Keep the homilies short, or people will nod off, Pope Francis cautions priests

(Screenshot from BBC)Pope Francis delivering his 2017 "urbi et orbi" address on East Sunday, April16, 2017.

Pope Francis has given Catholic priests the same advice on homilies as editors often give to reporters—keep it short, or the faithful might nod off.

Francis again appealed to priests to keep their homilies short, advising that homilies should be no longer than eight minutes or "people will fall asleep," Catholic News Agency (CNA) reported on June 12.

He was speaking in St. Peter's Square for his weekly Wednesday catechesis, a summary or exposition of doctrine used in teaching.

The Pope explained that the goal of a homily is to "help move the Word of God from the book to life."

"But the homily for this must be short: an image, a thought, a feeling. The homily should not go beyond eight minutes because after that time, you lose attention, and people fall asleep," said Francis.

A homily in a Roman Catholic service usually follows a reading from the Bible and is used to reinforce the teaching, Reuters news agency reported.

Francis has spoken in the past of the need for priests not to ramble on during sermons, "but his own use of language is now under scrutiny," Reuters commented.

"Pope Francis often exceeds this time limit in his own homilies. On Holy Thursday this year, the pope's homily for the chrism Mass was more than 20 minutes long."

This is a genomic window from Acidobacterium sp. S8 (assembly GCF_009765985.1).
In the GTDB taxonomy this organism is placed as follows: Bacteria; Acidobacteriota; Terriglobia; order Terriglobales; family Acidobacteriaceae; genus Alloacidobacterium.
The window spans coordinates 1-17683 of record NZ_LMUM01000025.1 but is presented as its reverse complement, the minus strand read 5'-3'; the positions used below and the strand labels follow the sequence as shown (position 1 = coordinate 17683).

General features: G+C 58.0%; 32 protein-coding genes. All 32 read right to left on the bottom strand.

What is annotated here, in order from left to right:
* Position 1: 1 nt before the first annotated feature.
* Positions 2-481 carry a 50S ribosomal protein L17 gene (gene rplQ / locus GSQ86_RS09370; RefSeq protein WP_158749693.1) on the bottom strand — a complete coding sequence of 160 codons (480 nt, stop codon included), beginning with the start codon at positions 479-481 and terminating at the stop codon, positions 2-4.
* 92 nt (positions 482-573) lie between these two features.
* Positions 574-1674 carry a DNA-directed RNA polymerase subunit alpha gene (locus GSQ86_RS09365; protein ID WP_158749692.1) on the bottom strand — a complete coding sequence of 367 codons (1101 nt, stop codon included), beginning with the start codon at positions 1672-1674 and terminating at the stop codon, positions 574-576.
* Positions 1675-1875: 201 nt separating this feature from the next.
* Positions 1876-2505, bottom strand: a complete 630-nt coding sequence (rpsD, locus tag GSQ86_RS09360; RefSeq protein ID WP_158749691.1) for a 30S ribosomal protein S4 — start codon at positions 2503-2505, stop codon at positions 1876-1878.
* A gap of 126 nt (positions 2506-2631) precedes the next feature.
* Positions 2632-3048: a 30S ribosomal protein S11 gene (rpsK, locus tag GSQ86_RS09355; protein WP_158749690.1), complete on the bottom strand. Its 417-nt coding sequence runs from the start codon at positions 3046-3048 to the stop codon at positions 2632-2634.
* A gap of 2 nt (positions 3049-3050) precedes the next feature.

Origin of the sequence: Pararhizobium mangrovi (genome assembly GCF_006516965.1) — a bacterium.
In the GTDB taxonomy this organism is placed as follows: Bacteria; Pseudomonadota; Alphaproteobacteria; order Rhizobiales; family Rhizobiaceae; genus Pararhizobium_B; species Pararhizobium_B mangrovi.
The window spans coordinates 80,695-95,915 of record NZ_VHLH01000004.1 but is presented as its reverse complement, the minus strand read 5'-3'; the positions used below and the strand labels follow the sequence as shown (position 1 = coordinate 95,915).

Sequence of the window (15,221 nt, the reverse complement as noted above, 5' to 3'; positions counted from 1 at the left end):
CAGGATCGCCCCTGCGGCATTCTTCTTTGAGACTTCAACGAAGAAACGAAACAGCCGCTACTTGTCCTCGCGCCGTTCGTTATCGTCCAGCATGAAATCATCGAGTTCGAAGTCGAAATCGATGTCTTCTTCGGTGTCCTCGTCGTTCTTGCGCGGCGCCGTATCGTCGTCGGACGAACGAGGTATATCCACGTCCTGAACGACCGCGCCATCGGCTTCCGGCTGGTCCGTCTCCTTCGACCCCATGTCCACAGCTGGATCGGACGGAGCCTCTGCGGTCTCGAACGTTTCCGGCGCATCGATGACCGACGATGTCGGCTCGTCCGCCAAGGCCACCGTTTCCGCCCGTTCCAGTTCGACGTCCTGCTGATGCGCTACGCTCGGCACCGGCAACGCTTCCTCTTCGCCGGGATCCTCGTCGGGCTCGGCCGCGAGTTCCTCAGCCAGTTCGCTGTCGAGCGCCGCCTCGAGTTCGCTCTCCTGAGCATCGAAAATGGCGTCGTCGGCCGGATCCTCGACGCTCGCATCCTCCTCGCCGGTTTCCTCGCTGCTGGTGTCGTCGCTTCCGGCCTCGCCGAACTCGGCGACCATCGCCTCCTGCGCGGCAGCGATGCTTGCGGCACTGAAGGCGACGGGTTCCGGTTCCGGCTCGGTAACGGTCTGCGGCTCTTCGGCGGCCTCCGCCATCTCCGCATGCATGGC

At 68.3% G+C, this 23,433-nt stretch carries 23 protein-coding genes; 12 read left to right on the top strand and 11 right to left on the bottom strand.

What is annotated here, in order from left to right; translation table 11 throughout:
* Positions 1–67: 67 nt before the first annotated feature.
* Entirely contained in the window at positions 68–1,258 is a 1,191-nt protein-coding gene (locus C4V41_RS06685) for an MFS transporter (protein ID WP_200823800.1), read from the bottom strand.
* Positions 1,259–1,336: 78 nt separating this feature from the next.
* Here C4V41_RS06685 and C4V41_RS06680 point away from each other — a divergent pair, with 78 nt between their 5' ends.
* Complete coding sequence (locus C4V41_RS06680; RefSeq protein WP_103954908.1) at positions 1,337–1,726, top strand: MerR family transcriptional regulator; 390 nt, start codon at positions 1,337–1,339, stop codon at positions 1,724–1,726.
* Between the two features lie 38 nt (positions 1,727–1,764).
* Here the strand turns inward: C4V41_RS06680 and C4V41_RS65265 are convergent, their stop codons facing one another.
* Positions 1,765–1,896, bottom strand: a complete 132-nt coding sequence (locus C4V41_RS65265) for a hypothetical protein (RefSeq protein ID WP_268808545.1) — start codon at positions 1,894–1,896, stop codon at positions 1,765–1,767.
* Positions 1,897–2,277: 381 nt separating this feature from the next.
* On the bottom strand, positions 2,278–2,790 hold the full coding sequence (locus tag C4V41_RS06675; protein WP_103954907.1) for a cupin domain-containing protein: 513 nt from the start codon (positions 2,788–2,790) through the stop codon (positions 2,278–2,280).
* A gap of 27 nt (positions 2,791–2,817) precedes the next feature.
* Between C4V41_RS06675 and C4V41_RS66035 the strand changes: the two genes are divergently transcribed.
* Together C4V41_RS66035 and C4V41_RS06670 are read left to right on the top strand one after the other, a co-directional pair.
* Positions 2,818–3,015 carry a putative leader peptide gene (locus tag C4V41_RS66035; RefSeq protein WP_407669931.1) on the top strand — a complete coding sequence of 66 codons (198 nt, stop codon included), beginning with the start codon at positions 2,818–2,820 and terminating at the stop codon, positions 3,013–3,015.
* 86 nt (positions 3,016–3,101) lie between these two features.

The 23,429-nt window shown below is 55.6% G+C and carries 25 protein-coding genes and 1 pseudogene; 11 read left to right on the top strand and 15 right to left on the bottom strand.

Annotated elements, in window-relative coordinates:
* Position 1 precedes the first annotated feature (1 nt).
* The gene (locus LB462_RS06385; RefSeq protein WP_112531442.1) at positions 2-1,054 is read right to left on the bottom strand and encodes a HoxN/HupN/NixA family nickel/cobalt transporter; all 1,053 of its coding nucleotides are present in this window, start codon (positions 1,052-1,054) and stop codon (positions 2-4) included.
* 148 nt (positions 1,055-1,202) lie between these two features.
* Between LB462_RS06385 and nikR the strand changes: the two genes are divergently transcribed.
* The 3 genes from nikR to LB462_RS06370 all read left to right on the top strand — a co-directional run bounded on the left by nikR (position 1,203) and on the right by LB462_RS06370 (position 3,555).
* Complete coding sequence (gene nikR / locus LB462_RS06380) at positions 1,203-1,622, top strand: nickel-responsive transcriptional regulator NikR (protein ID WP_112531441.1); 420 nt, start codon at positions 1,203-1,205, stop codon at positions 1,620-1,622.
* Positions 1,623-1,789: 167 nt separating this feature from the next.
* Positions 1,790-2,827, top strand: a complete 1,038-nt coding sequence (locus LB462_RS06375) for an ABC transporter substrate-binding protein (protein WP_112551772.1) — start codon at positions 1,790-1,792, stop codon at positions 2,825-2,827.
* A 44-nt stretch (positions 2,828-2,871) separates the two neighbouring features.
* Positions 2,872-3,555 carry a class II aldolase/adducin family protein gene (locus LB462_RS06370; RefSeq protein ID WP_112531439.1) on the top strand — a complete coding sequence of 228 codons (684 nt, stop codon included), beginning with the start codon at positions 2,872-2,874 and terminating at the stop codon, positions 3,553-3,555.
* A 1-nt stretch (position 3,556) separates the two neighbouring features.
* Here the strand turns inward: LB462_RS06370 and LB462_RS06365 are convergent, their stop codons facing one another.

The Pope made the comments on homily length off the cuff during a reflection on how the Bible is "inspired by God and authoritative."

CNA reported that it was not the first time the pontiff had stressed the importance of short homilies.

In 2018, the Pope urged priests to "be brief" and ensure that their homilies are "no more than 10 minutes."

"It can happen that in a certain passage of the Scripture, that we have read many times without particular emotion, one day we read it in an atmosphere of faith and prayer, and then that text is unexpectedly illuminated, it speaks to us, it sheds light on a problem we are living, it makes God's will for us clear in a certain situation," the Pope said in his June 12 sermon.

"The words of the Scripture, under the action of the Spirit, become luminous; and in those cases, we touch with our own hands how true is the statement in the Letter to the Hebrews: 'The word of God is living and active, sharper than any two-edged sword' (Heb 4:12)."

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